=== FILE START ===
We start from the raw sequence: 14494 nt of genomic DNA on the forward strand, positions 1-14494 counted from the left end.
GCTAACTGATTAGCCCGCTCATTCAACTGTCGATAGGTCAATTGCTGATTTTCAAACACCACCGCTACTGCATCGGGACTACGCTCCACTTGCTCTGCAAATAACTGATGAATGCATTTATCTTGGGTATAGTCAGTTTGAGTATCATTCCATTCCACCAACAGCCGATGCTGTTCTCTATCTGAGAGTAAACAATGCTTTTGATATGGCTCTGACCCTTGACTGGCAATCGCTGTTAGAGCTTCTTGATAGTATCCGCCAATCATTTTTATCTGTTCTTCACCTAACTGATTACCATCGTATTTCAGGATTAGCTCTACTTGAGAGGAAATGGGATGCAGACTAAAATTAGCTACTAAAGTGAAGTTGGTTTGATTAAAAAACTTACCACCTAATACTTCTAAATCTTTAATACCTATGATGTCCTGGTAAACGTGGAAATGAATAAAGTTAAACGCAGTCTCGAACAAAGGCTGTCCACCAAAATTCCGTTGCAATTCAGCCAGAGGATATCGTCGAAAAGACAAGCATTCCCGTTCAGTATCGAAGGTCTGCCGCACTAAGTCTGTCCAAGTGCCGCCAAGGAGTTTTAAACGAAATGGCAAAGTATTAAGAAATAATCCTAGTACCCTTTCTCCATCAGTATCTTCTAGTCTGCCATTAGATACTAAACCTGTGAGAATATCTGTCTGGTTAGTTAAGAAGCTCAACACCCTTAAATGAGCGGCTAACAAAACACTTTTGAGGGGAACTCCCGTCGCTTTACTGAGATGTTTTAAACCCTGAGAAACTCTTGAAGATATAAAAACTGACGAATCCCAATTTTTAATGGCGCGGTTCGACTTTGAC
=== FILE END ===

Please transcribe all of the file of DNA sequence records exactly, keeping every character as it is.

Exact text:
We start from the raw sequence: 14494 nt of genomic DNA on the forward strand, positions 1-14494 counted from the left end.
GCTAACTGATTAGCCCGCTCATTCAACTGTCGATAGGTCAATTGCTGATTTTCAAACACCACCGCTACTGCATCGGGACTACGCTCCACTTGCTCTGCAAATAACTGATGAATGCATTTATCTTGGGTATAGTCAGTTTGAGTATCATTCCATTCCACCAACAGCCGATGCTGTTCTCTATCTGAGAGTAAACAATGCTTTTGATATGGCTCTGACCCTTGACTGGCAATCGCTGTTAGAGCTTCTTGATAGTATCCGCCAATCATTTTTATCTGTTCTTCACCTAACTGATTACCATCGTATTTCAGGATTAGCTCTACTTGAGAGGAAATGGGATGCAGACTAAAATTAGCTACTAAAGTGAAGTTGGTTTGATTAAAAAACTTACCACCTAATACTTCTAAATCTTTAATACCTATGATGTCCTGGTAAACGTGGAAATGAATAAAGTTAAACGCAGTCTCGAACAAAGGCTGTCCACCAAAATTCCGTTGCAATTCAGCCAGAGGATATCGTCGAAAAGACAAGCATTCCCGTTCAGTATCGAAGGTCTGCCGCACTAAGTCTGTCCAAGTGCCGCCAAGGAGTTTTAAACGAAATGGCAAAGTATTAAGAAATAATCCTAGTACCCTTTCTCCATCAGTATCTTCTAGTCTGCCATTAGATACTAAACCTGTGAGAATATCTGTCTGGTTAGTTAAGAAGCTCAACACCCTTAAATGAGCGGCTAACAAAACACTTTTGAGGGGAACTCCCGTCGCTTTACTGAGATGTTTTAAACCCTGAGAAACTCTTGAAGATATAAAAACTGACGAATCCCAATTTTTAATGGCGCGGTTCGACTTTGAC